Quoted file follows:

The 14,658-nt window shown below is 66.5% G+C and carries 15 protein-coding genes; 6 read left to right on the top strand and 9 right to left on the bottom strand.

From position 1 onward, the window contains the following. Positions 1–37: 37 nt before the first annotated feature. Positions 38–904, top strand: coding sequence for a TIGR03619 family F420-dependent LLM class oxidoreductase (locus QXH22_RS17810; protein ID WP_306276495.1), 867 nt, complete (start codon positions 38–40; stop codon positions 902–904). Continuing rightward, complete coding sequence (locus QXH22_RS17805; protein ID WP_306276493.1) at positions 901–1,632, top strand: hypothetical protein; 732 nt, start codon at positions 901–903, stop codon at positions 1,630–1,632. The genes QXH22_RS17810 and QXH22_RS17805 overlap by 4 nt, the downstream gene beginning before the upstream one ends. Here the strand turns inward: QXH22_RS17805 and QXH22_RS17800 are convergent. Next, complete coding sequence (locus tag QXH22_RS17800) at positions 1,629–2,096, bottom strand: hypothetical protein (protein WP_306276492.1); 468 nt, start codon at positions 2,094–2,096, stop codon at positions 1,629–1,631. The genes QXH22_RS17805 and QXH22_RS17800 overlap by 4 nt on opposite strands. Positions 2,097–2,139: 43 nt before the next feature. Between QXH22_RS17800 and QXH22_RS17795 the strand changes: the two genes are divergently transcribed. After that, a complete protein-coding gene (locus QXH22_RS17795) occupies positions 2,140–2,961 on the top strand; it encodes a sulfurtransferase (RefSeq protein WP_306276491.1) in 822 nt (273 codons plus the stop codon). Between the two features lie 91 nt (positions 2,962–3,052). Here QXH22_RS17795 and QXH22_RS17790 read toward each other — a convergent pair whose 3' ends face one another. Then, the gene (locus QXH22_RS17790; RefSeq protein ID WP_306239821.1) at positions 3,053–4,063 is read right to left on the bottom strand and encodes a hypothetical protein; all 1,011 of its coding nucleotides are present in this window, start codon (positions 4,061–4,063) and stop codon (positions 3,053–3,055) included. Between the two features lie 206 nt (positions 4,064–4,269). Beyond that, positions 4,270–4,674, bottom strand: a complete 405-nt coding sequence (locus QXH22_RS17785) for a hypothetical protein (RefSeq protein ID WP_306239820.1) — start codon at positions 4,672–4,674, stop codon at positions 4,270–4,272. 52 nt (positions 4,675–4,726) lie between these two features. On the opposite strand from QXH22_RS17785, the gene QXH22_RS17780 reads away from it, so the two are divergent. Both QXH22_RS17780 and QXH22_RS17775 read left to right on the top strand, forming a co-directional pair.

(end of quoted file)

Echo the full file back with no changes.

The 14,658-nt window shown below is 66.5% G+C and carries 15 protein-coding genes; 6 read left to right on the top strand and 9 right to left on the bottom strand.

From position 1 onward, the window contains the following. Positions 1–37: 37 nt before the first annotated feature. Positions 38–904, top strand: coding sequence for a TIGR03619 family F420-dependent LLM class oxidoreductase (locus QXH22_RS17810; protein ID WP_306276495.1), 867 nt, complete (start codon positions 38–40; stop codon positions 902–904). Continuing rightward, complete coding sequence (locus QXH22_RS17805; protein ID WP_306276493.1) at positions 901–1,632, top strand: hypothetical protein; 732 nt, start codon at positions 901–903, stop codon at positions 1,630–1,632. The genes QXH22_RS17810 and QXH22_RS17805 overlap by 4 nt, the downstream gene beginning before the upstream one ends. Here the strand turns inward: QXH22_RS17805 and QXH22_RS17800 are convergent. Next, complete coding sequence (locus tag QXH22_RS17800) at positions 1,629–2,096, bottom strand: hypothetical protein (protein WP_306276492.1); 468 nt, start codon at positions 2,094–2,096, stop codon at positions 1,629–1,631. The genes QXH22_RS17805 and QXH22_RS17800 overlap by 4 nt on opposite strands. Positions 2,097–2,139: 43 nt before the next feature. Between QXH22_RS17800 and QXH22_RS17795 the strand changes: the two genes are divergently transcribed. After that, a complete protein-coding gene (locus QXH22_RS17795) occupies positions 2,140–2,961 on the top strand; it encodes a sulfurtransferase (RefSeq protein WP_306276491.1) in 822 nt (273 codons plus the stop codon). Between the two features lie 91 nt (positions 2,962–3,052). Here QXH22_RS17795 and QXH22_RS17790 read toward each other — a convergent pair whose 3' ends face one another. Then, the gene (locus QXH22_RS17790; RefSeq protein ID WP_306239821.1) at positions 3,053–4,063 is read right to left on the bottom strand and encodes a hypothetical protein; all 1,011 of its coding nucleotides are present in this window, start codon (positions 4,061–4,063) and stop codon (positions 3,053–3,055) included. Between the two features lie 206 nt (positions 4,064–4,269). Beyond that, positions 4,270–4,674, bottom strand: a complete 405-nt coding sequence (locus QXH22_RS17785) for a hypothetical protein (RefSeq protein ID WP_306239820.1) — start codon at positions 4,672–4,674, stop codon at positions 4,270–4,272. 52 nt (positions 4,675–4,726) lie between these two features. On the opposite strand from QXH22_RS17785, the gene QXH22_RS17780 reads away from it, so the two are divergent. Both QXH22_RS17780 and QXH22_RS17775 read left to right on the top strand, forming a co-directional pair.